390. Effects of Care Bundle for Preventing Orthopedic Methicillin-resistant Staphylococcus aureus (MRSA) Surgical Site Infections (SSI)
Session: Poster Abstract Session: MRSA, MSSA, Enterococci
Thursday, October 3, 2013
Room: The Moscone Center: Poster Hall C
Posters
  • 390_IDW_LAYOUT.pdf (9.8 MB)
  • Background: MRSA is a common pathogen involved in orthopedic SSIs. Several studies have suggested that the care bundle approach including active surveillance culture(ASC), contact precautions, hand hygiene, and antimicrobial stewardship was effective in the prevention of nosocomial MRSA infections; however, the effects of care bundle for preventing orthopedic SSIs due to MRSA has rarely been reported. The aim of this study was to evaluate the effects of care bundle and to investigate appropriate prophylaxis for orthopedic MRSA SSI.

    Methods: The prophylaxis protocol for clean orthopedic surgery with ASC and nasal decolonization of MRSA has been implemented since July 2004 (the ASC period); since January 2008 (the bundle period), an additional protocol involving contact precautions, for those both colonized and infected with MRSA, and cefazolin-based antimicrobial prophylaxis has been implemented. We compared the prevalence of MRSA infections during the bundle period to that during the ASC period. Furthermore, we collected data regarding antimicrobial use density (AUD), use of alcohol antiseptic agent (L/1000 patient-days), and prevalence of MRSA infection from July 2004 through December 2012; the data were analyzed every 6 months.

    Results: The infection rate of non MRSA-carriers in the bundle period was significantly lower than that of non-carriers in the ASC period (0.49%, 16/3258 vs. 1.17%, 27/2315, P = .005). However, there was no difference between the prevalence of MRSA infections among carriers in the ASC period and that among carriers in the bundle period (3.19%, 3/94 vs. 4.44% 2/45, P = .52). There was a negative correlation between cefazolin AUD and the infection rate (r = −0.75, P = .0003). Additionally, a negative correlation was observed between the use of alcohol antiseptic agent and the infection rate (r = −0.66, P = .003).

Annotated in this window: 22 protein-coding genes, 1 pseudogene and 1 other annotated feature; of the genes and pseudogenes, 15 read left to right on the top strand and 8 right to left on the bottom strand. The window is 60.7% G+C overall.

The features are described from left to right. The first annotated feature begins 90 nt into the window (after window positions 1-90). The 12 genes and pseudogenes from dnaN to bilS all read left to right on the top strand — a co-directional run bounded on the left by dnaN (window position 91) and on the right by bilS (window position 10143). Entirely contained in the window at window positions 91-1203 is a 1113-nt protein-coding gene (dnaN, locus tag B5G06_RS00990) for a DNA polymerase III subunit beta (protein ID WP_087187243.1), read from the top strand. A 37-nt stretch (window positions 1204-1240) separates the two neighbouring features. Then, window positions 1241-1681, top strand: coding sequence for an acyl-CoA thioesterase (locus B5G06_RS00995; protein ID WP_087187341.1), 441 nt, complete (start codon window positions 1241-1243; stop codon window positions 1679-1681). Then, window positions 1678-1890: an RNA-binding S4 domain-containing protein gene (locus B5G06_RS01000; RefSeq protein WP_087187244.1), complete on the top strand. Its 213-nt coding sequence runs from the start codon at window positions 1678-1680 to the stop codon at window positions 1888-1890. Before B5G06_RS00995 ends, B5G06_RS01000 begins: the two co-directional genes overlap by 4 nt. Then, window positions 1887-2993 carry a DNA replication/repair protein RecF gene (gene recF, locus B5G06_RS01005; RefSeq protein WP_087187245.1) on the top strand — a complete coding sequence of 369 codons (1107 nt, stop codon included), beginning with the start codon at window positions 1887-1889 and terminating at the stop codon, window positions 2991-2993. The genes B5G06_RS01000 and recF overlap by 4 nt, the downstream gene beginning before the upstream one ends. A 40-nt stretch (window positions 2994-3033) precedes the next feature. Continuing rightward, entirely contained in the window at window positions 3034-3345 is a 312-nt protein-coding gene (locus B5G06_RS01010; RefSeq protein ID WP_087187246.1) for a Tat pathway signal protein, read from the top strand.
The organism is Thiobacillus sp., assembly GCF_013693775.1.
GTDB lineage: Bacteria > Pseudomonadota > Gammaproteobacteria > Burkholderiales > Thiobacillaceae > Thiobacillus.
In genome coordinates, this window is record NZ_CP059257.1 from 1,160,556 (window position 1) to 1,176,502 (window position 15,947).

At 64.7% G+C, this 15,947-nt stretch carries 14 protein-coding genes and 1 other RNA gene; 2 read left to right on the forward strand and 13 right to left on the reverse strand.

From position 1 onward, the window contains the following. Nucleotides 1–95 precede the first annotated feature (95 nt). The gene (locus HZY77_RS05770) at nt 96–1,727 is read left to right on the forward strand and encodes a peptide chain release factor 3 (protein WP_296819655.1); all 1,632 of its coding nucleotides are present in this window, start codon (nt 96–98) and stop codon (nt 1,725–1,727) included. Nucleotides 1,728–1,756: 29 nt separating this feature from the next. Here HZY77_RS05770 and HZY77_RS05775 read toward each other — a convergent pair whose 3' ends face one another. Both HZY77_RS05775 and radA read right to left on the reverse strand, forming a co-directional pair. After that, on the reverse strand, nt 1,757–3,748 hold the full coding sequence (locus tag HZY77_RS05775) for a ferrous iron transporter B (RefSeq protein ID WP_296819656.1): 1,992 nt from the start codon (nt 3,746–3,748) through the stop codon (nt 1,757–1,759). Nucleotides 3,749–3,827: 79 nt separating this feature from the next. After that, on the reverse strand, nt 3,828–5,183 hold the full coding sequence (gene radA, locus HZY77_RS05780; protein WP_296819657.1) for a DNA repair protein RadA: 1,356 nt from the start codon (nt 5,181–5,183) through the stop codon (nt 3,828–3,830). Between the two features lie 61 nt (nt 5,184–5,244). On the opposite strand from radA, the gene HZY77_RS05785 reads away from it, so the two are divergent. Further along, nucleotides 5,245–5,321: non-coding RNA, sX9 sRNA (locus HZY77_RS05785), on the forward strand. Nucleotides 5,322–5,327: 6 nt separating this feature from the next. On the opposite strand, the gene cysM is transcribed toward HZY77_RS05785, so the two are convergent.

Conclusion: This study suggests that implementing the care bundle decreases the incidence of MRSA SSI among MRSA non-carriers. Identifying patients who were colonized by MRSA and implementing contact precaution prevented transmission and reduced the risk of infection. However, this protocol did not decrease the infection rates for MRSA carriers, and hence, another protocol including vancomycin prophylaxis may be important.

    Hideki Kawamura, MD, PhD1, Akari Shigemi, PhD1,2, Toyoyasu Koriyama, MT1,3, Kazuaki Matsumoto, PhD1,2, Michiyo Orita1, Setsuro Komiya, MD, PhD4, Koichi Tokuda, MD, PhD, MPH5 and Junichiro Nishi, MD, PhD1, (1)Division of Medical and Environmental Safety, Kagoshima University Hospital, Kagoshima, Japan, (2)Department of Clinical Pharmacy and Pharmacology, Kagoshima University Graduate School of Medical and Dental Sciences, Kagoshima, Japan, (3)Division of Clinical Laboratory, Kagoshima University Hospital, Kagoshima, Japan, (4)Department of Orthopaedic Surgery, Kagoshima University Graduate School of Medical and Dental Sciences, Kagoshima, Japan, (5)Department of Infection Control and Laboratory Diagnostics, Tohoku University Graduate School of Medicine, Sendai, Japan

    Disclosures:

    H. Kawamura, None

    A. Shigemi, None

    T. Koriyama, None

    K. Matsumoto, None

    M. Orita, None

    S. Komiya, None

    K. Tokuda, None

    J. Nishi, None

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